• 500ml chicken stock

For the apples

  • 230g jar cranberry or port sauce
    Cranberries

    Cranberry

    A tart, ruby-red coloured berry which grows wild on shrubs throughout northern Europe and North…

  • 50g fresh or defrosted cranberries
    Cranberries

    Cranberry

    A tart, ruby-red coloured berry which grows wild on shrubs throughout northern Europe and North…

  • 6 medium Cox or Braeburn apples
    Apples

    Apple

    ap-pel

    Grown in temperate regions, apples are one of the most widely cultivated tree fruits. There are…

  • 25g butter
    Butter

    Butter

    butt-err

    Butter is made when lactic-acid producing bacteria are added to cream and churned to make an…

  • 2 tsp golden caster sugar

Method

  1. Make the stuffing. Boil the potatoes for 10-15 minutes until soft enough to mash, then drain. Meanwhile, heat the butter in a large pan and fry the leeks, garlic and thyme leaves, stirring occasionally, for 8-10 minutes until soft. Mash the leeks and potatoes together with the parsley, lemon zest and salt and pepper. (This can be prepared up to a day ahead and kept in the fridge until needed.)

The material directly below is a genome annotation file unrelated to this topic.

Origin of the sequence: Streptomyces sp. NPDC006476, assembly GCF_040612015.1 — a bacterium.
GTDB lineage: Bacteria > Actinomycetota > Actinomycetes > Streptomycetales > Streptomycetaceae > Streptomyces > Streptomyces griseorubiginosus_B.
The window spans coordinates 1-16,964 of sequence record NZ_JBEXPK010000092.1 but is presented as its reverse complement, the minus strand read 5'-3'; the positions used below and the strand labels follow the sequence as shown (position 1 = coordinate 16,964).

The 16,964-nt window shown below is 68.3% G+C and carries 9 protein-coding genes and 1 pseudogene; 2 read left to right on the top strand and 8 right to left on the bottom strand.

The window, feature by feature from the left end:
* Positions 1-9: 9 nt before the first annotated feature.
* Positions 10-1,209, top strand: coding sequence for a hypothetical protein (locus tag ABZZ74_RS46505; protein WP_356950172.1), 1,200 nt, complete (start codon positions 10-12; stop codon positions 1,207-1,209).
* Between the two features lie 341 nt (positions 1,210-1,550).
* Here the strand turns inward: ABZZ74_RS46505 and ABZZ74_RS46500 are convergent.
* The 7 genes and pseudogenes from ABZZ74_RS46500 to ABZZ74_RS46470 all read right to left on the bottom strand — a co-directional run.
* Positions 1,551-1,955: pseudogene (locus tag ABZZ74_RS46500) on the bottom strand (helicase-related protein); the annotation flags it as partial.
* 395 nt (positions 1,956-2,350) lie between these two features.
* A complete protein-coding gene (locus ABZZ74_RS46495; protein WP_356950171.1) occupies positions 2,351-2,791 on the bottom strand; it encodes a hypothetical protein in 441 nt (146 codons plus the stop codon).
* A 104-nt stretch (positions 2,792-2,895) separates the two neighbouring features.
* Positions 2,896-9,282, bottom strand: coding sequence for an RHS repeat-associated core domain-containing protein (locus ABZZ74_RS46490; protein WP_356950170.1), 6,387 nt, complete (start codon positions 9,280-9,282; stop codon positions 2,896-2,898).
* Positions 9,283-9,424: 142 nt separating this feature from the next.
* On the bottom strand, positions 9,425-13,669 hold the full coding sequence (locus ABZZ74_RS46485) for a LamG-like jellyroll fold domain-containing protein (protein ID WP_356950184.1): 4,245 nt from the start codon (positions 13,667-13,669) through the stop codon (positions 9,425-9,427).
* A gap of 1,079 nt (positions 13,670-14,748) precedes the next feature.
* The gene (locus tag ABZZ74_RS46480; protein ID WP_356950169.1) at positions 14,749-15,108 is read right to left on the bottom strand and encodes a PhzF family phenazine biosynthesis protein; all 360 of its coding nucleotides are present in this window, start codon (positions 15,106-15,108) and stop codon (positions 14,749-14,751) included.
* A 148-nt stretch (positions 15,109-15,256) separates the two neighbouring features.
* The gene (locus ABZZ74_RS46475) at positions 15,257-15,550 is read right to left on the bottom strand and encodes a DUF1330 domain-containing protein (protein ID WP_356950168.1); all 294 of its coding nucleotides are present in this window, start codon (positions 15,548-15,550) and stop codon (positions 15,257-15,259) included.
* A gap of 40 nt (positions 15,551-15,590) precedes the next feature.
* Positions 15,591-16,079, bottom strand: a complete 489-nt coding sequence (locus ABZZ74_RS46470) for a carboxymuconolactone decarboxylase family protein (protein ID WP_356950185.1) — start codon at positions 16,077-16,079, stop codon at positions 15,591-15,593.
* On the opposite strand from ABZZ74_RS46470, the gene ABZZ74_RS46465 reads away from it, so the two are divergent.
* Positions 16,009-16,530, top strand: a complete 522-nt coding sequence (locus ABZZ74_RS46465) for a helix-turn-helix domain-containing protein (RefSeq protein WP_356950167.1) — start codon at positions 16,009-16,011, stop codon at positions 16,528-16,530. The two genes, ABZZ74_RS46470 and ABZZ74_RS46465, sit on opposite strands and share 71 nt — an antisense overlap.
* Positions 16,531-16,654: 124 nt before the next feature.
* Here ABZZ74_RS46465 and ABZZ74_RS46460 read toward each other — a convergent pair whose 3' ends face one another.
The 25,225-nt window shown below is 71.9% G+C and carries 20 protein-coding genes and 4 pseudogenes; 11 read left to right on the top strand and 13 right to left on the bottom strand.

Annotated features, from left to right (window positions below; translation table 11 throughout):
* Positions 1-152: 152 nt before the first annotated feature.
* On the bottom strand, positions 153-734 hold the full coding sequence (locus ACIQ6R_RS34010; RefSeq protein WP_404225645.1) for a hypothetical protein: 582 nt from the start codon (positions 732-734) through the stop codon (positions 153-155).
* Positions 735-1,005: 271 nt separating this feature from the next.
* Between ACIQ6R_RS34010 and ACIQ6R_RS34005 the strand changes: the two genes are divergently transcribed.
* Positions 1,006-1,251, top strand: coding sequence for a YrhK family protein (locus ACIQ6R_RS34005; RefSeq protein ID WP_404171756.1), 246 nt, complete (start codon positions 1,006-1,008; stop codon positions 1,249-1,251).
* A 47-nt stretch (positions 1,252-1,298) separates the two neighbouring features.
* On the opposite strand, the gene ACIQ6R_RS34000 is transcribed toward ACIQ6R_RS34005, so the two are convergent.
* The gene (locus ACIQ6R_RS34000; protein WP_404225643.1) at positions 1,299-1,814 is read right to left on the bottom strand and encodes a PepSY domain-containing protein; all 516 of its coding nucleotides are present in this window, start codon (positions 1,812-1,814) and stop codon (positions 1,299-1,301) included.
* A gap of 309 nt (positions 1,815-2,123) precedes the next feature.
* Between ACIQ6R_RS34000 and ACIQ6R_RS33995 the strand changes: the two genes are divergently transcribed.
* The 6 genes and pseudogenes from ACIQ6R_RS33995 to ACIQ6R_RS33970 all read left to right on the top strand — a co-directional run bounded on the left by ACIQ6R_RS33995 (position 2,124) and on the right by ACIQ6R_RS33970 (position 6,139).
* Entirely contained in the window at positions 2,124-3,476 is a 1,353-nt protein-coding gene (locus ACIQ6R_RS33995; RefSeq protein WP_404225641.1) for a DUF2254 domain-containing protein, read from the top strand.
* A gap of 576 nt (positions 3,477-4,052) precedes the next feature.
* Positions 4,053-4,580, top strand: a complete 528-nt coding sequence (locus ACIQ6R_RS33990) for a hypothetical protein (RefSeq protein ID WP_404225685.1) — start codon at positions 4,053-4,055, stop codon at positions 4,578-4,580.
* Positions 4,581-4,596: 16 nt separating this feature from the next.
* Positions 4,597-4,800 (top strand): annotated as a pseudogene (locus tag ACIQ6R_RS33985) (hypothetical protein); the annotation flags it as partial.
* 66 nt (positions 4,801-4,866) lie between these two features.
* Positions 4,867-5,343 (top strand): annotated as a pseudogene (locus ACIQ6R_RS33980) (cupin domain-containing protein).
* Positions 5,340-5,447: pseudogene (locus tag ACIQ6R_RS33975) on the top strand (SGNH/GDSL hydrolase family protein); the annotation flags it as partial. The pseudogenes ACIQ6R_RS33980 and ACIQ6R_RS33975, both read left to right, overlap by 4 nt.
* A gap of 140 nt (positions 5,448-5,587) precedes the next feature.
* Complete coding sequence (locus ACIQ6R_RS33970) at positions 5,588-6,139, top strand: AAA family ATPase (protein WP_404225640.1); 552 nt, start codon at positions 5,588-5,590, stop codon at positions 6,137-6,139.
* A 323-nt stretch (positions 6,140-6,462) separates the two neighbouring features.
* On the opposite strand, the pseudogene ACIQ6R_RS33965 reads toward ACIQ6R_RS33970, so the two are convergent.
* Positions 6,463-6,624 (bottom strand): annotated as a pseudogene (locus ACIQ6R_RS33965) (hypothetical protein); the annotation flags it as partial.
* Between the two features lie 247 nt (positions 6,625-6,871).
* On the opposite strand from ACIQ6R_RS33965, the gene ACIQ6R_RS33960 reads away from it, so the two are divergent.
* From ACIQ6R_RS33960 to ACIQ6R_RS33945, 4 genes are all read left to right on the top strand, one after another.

2. Preheat the oven to fan 200C/ conventional 220C/gas 7. Pull out the two big lumps of fat from inside the cavity of the goose. Use a skewer to prick the skin all over, especially on the legs – try not to pierce the flesh. Rub lots of salt over the skin and in the cavity. Pack the cavity with stuffing, then loosely tie the legs together with string.

  3. Lift the goose onto a roasting rack in a large roasting tin. Roast for 30 minutes. Reduce the oven to fan 160C/conventional 180C/gas 4 and roast for another 2⁄2½hours. Meanwhile, make the gravy and stuff the apples (see steps 4 and 5). Check during roasting that the fat released from the goose hasn’t risen to touch the bird – if it’s close, carefully pour it into a bowl. At the end of the roasting time, check the bird is cooked by inserting a skewer into the thickest part of the thigh to see if the juices run clear; if not, give it another 15 minutes and check again.Remove from the oven when ready and increase the heat to fan 180C/conventional 200C/gas 6, for the apples. Allow the goose to rest for 20 minutes before carving.

  4. For the gravy, heat the oil in a heavy-based pan over a highish heat. Fry the goose neck, gizzard and carrots for 10 minutes until brown. Add the onion, leek trimmings and herb stalks and cook for 5 minutes. Pour over the wine and port and boil for 5 minutes until reduced and syrupy. Pour in the stock, stir well and simmer for about 20 minutes until you have a mahogany gravy. Strain into a small pan, ready to reheat before serving.